Cranks and Bottom Brackets


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More Information

How do I convert my double/triple Rene Herse crank to a one-by?

All you need is a Rene Herse One-By Chainring, a set of Rene Herse One-By Chainring Spacers, and possibly a bottom bracket with a shorter spindle. You can use the same crankarms. The One-By Chainring Spacers take the place of the small chainring. The chainline will be the same as on the big ring of your current cranks (unless you change the bottom bracket).

How do I convert my one-by Rene Herse crank to a double or triple?

If you have Rene Herse cranks that are convertible to double/triple (with Rene Herse One-By Chainring Spacers in place of the small ring), the conversion is easy. All you need is a set of Rene Herse chainrings and possibly a bottom bracket with a longer spindle to create clearance for the small (and middle on a triple) chainring. (How much clearance you need depends on the size of your small/middle rings.) You can use the same crankarms.

Are Rene Herse One-By Chainrings compatible with Campagnolo’s 13-speed drivetrains?

We haven’t tested the Rene Herse One-By chainrings with 13-speed yet. We plan to do that soon.

What chainring combination should I run?

Read our article “How to Choose Your Chainrings.”

Not sure which bottom bracket you need?

Read our article “Bottom Brackets Demystified.”

Why do Rene Herse cranks use square-taper bottom brackets?

Read why a square taper works best with aluminum cranks.

My cranks make a creaking sound

Many creaking cranks are caused by a loose chainring bolt. This allows the chainring to move slightly with every pedal stroke. Also make sure your crank bolts are tight, and your bottom bracket cups are tight in the frame.

If those three areas are not causing the creak, then it probably does not come from the cranks. Creaks on bikes can be notoriously difficult to diagnose, because the frame acts like a sound board. Also check your seatpost’s bolts, push on your saddle on either side to make sure it isn’t causing the creak, and make sure your frame isn’t cracked somewhere – all of these can sound like a creaking crank.

My crankarm has come loose

If cranks come loose, it’s usually because the tapers were not greased or the crank bolts weren’t tightened enough. Usually, it is possible to reform the taper and get the crank to seat again. Stop riding the bike immediately when you notice the crank has come loose. Remove the crank. Grease the taper on the spindle. Use the steel crank bolt that came with the crank and tighten it as much as you can by hand. Use a lot of force. Our cranks are forged, and our crank bolts are made from ultra-strong Cromoly steel with rolled threads, so it’s almost impossible to overtighten the crank bolts with hand tools.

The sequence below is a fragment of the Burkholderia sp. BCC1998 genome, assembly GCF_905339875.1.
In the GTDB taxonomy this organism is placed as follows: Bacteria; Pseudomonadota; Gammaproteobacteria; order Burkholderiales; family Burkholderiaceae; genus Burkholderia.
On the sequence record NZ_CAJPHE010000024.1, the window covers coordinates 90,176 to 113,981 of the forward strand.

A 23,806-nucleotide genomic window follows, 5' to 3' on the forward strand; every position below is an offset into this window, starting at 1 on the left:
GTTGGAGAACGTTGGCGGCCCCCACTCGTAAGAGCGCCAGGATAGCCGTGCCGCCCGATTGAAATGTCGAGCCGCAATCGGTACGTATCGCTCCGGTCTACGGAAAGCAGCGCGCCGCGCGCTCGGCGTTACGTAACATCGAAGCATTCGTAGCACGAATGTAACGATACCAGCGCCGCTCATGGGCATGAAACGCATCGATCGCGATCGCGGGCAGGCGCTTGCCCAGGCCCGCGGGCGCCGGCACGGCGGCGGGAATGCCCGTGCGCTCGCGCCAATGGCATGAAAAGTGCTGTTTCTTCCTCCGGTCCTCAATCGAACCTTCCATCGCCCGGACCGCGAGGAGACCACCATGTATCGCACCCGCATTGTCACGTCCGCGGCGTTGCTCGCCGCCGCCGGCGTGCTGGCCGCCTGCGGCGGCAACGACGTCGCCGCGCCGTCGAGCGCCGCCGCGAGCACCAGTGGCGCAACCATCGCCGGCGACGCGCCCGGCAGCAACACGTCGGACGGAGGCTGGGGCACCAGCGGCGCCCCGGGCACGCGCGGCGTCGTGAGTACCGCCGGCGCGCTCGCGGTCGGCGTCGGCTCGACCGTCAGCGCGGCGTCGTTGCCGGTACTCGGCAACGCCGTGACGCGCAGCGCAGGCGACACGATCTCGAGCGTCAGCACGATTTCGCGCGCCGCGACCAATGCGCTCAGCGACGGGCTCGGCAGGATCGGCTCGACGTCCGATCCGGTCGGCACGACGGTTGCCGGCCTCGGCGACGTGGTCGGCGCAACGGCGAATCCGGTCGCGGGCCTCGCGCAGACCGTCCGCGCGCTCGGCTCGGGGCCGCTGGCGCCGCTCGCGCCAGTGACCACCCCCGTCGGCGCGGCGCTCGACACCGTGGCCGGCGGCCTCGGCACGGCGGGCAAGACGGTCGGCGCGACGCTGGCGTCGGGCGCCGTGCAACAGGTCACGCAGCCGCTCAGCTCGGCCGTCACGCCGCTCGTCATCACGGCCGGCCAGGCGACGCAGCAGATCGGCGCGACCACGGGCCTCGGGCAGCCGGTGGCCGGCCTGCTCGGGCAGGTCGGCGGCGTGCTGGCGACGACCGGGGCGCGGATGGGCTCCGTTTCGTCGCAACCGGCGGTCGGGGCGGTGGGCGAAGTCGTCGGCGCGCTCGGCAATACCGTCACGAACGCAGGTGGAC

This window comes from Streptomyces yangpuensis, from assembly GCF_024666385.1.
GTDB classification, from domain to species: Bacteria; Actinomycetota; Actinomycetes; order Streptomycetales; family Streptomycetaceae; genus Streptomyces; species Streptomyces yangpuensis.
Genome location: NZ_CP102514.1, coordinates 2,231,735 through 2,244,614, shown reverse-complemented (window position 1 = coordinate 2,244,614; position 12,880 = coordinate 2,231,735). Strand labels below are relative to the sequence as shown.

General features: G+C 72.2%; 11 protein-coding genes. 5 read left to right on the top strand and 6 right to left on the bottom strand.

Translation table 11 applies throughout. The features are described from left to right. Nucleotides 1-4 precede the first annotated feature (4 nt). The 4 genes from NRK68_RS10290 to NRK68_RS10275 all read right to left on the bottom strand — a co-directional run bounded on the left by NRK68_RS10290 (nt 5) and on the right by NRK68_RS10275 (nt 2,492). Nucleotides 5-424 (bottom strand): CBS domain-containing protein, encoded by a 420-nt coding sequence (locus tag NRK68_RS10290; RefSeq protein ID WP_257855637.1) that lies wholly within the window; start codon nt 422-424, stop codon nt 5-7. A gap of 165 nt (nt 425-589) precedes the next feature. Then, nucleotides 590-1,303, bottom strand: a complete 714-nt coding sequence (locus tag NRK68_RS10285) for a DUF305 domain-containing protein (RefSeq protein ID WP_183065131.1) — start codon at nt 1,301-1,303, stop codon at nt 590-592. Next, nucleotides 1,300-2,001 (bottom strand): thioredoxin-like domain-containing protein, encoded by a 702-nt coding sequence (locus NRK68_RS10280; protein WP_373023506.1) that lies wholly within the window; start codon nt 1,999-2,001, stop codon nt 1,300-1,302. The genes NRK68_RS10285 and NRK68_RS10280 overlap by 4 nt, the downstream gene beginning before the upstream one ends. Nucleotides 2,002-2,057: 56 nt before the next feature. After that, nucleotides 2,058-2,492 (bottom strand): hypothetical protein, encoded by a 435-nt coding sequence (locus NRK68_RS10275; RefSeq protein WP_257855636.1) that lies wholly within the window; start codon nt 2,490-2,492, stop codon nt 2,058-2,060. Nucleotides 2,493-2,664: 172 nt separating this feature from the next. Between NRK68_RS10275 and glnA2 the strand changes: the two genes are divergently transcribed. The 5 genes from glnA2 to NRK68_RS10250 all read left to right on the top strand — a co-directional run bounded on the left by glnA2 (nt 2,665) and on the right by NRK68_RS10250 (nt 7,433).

Ride the bike. After about 1 km (0.6 miles), tighten the crank bolt again, as much as possible. Repeat after 5 km (3 miles), 10 km (6 miles) and then five more times over the next 200 km (120 miles). Unless the crank taper is severely deformed, this usually reseats the crank and restores the taper. Continue to check the crank bolts every 6 months to make sure they remain tight. If the crankarm cannot be used any longer, we offer individual crankarms as spare parts (unlike most makers), so you don’t have to buy a complete new crankset.

My chainrings seem to wobble

First make sure that the chainrings wobble and it’s not frame flex you are seeing. (When you ride the bike, the frame flexes and the chainrings move because of that.) Dismount the bike and turn your cranks backward with your hands.

Check whether only one ring or all wobble. Usually all rings are out of alignment, and the cause lies at the crank/bottom bracket interface. The spindle has a small diameter, and even a very small misalignment translates into a visible wobble at the outer edge of the chainring.

First make sure your crank is seated all the way on the spindle. Grease the tapers and really tighten the crank bolt. If the wobble still persists, take the crank off the spindle and turn it 90 degrees before reinstalling it. This takes into account that the tolerances of the spindle and crank can either add up or cancel each other. You want to find the position where they cancel each other. Repeat with the cranks turned 180 and 270 degrees, and choose the position with the least runout. If that doesn’t get the runout of the chainrings to 1 mm or less, contact us.

If only one chainring wobbles, take it off an put it on a flat surface to check. If the chainring isn’t flat – which can (very rarely) happen due to stresses in the aluminum raw material – we’ll replace it under warranty.